[Mediawiki-l] Forbidding anonymous edits in MediaWiki?
evan at wikitravel.org
Fri Apr 2 01:27:14 UTC 2004
>>>>> "DC" == Dan Carlson <minutiaeman at st-minutiae.com> writes:
DC> I'd like to know if it's possible under the current system to
DC> require contributors to register a user account before they
DC> may make edits to any pages. I realize that this isn't
DC> exactly in the spirit of the wiki system, but we've had a
DC> problem with a user lately who hasn't been paying attention to
DC> our repeated requests to follow the rules.
Not to preach too hard, but: I suggest you think hard about what
It is a hassle dealing with unwanted edits, I know. Rolling back
unwanted edits takes time and effort. But if you think about it, it's
also an exercise in strengthening your community.
Other members of your wiki will know that they can count on each other
to maintain the editorial integrity of the site. And they know that
it's their job to do it, too.
Best of all, they know that Wiki Works. And it does. There are
hundreds if not thousands of open-editable wikis around the
Internet. They have great information, they work well, and they have
robust communities that keep them in good shape. And, trust me: you're
not the first wiki to have to deal with an uncooperative editor.
If you implement technological measures to maintain editorial
integrity, that means there's now one person who's responsible:
you. Or, rather, you, plus whoever's working on MediaWiki.
Not only that, but you'd be letting one person set your entire site
policy. And just by not following your rules! One person! Against all
of you! You're putting down your community by doing that, and you're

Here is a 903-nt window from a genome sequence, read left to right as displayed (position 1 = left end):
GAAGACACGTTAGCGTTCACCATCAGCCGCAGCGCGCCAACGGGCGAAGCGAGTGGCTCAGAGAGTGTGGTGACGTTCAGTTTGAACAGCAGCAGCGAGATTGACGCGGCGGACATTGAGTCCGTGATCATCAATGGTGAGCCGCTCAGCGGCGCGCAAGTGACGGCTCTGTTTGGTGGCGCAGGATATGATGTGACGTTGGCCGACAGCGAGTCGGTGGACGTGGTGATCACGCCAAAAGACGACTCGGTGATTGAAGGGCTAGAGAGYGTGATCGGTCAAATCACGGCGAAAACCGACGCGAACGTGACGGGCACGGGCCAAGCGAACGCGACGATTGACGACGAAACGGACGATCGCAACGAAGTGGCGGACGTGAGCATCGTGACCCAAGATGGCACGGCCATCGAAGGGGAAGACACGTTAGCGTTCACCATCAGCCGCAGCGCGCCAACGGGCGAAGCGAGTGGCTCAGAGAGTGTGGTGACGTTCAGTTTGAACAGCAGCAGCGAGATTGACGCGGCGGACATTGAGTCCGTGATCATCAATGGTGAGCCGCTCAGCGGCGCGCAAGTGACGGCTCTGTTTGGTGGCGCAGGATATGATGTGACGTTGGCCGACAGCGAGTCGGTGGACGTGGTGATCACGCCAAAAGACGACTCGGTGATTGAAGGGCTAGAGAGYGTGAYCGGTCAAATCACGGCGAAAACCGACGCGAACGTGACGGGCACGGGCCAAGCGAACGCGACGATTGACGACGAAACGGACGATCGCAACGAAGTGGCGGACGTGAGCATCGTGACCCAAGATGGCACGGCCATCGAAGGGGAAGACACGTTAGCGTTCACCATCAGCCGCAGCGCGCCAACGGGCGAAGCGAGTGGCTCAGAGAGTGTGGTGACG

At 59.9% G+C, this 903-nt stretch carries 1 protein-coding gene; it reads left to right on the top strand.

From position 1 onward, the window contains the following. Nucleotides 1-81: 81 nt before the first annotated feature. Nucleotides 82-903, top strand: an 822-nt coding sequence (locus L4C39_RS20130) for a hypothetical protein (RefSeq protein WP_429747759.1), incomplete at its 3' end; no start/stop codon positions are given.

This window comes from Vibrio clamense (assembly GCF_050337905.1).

making this disruptive person a Super Giant!
Now, specifically on the point of disallowing anonymous edits: first,
you lose a lot of the advantage of wiki. People now, when they are
browsing your site for the first time, can see something misspelled or
bad grammar or a factual error can just edit the page and fix it. If
you disallow anonymous edits, they have to sign up to make
changes. Will they? Some will, some won't. But it stops the "impulse
edit", most of which are benign.
But also: what's to stop your disruptive visitor from creating a user
account? Or another user account, when you block that one? And
another? How much time has been saved, over simply rolling back edits?
And now there's just one, or a few, people who are able to take active
measures... meaning things get out of hand faster.
You _could_ set up a system where only people you know and trust can
get user accounts... and then you have just a few editors. So your
site's editorial content and robustness goes down quite a bit. You'll
have lost both anonymous editors and people you don't know.
Consider the other possibility: your community keeps patiently rolling
back or correcting unwanted edits from this one person. They
eventually get sick of wasting their time, and either start dialoguing
to come up with a compromise, or just give up. And your community
wins! You guys did it! The next time someone pulls this kind of stunt,
you know you can do it again.
Anyways, just a long speech to suggest you think it over again. You
might want to read up on SoftSecurity at the MeatballWiki, for advice
and a little encouragement:
Evan Prodromou <evan at wikitravel.org>
Wikitravel - http://www.wikitravel.org/
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